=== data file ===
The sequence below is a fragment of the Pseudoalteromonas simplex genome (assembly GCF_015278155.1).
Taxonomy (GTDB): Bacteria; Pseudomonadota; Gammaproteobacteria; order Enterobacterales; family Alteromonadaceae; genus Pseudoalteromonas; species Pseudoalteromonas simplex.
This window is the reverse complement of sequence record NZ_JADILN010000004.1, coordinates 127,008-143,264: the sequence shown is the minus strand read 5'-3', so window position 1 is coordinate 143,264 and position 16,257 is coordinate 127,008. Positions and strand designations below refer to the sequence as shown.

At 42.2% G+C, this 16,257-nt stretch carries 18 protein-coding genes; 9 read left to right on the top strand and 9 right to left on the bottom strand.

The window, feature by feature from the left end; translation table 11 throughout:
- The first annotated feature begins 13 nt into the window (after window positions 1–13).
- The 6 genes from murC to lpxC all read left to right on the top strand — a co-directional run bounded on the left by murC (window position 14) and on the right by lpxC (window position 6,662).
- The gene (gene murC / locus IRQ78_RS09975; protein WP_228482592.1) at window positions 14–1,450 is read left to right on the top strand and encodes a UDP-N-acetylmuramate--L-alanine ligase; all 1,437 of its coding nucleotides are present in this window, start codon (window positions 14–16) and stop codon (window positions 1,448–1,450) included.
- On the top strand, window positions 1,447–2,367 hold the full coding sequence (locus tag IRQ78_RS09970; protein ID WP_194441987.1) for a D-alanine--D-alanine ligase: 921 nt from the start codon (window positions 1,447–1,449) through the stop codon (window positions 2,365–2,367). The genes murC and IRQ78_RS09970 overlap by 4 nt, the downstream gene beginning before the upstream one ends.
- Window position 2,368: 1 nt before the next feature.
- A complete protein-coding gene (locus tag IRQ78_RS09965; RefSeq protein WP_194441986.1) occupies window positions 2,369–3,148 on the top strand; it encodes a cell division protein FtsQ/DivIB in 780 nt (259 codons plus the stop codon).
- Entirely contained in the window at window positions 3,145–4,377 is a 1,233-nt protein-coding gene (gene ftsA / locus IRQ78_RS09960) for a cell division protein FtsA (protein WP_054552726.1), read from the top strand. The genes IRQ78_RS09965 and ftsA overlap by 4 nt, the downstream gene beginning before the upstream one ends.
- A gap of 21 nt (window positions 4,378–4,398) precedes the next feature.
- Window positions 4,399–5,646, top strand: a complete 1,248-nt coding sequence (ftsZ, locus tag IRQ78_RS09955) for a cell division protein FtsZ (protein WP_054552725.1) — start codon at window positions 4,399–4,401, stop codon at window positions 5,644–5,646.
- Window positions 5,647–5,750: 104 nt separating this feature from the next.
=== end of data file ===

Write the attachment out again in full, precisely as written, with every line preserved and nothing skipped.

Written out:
The sequence below is a fragment of the Pseudoalteromonas simplex genome (assembly GCF_015278155.1).
Taxonomy (GTDB): Bacteria; Pseudomonadota; Gammaproteobacteria; order Enterobacterales; family Alteromonadaceae; genus Pseudoalteromonas; species Pseudoalteromonas simplex.
This window is the reverse complement of sequence record NZ_JADILN010000004.1, coordinates 127,008-143,264: the sequence shown is the minus strand read 5'-3', so window position 1 is coordinate 143,264 and position 16,257 is coordinate 127,008. Positions and strand designations below refer to the sequence as shown.

At 42.2% G+C, this 16,257-nt stretch carries 18 protein-coding genes; 9 read left to right on the top strand and 9 right to left on the bottom strand.

The window, feature by feature from the left end; translation table 11 throughout:
- The first annotated feature begins 13 nt into the window (after window positions 1–13).
- The 6 genes from murC to lpxC all read left to right on the top strand — a co-directional run bounded on the left by murC (window position 14) and on the right by lpxC (window position 6,662).
- The gene (gene murC / locus IRQ78_RS09975; protein WP_228482592.1) at window positions 14–1,450 is read left to right on the top strand and encodes a UDP-N-acetylmuramate--L-alanine ligase; all 1,437 of its coding nucleotides are present in this window, start codon (window positions 14–16) and stop codon (window positions 1,448–1,450) included.
- On the top strand, window positions 1,447–2,367 hold the full coding sequence (locus tag IRQ78_RS09970; protein ID WP_194441987.1) for a D-alanine--D-alanine ligase: 921 nt from the start codon (window positions 1,447–1,449) through the stop codon (window positions 2,365–2,367). The genes murC and IRQ78_RS09970 overlap by 4 nt, the downstream gene beginning before the upstream one ends.
- Window position 2,368: 1 nt before the next feature.
- A complete protein-coding gene (locus tag IRQ78_RS09965; RefSeq protein WP_194441986.1) occupies window positions 2,369–3,148 on the top strand; it encodes a cell division protein FtsQ/DivIB in 780 nt (259 codons plus the stop codon).
- Entirely contained in the window at window positions 3,145–4,377 is a 1,233-nt protein-coding gene (gene ftsA / locus IRQ78_RS09960) for a cell division protein FtsA (protein WP_054552726.1), read from the top strand. The genes IRQ78_RS09965 and ftsA overlap by 4 nt, the downstream gene beginning before the upstream one ends.
- A gap of 21 nt (window positions 4,378–4,398) precedes the next feature.
- Window positions 4,399–5,646, top strand: a complete 1,248-nt coding sequence (ftsZ, locus tag IRQ78_RS09955) for a cell division protein FtsZ (protein WP_054552725.1) — start codon at window positions 4,399–4,401, stop codon at window positions 5,644–5,646.
- Window positions 5,647–5,750: 104 nt separating this feature from the next.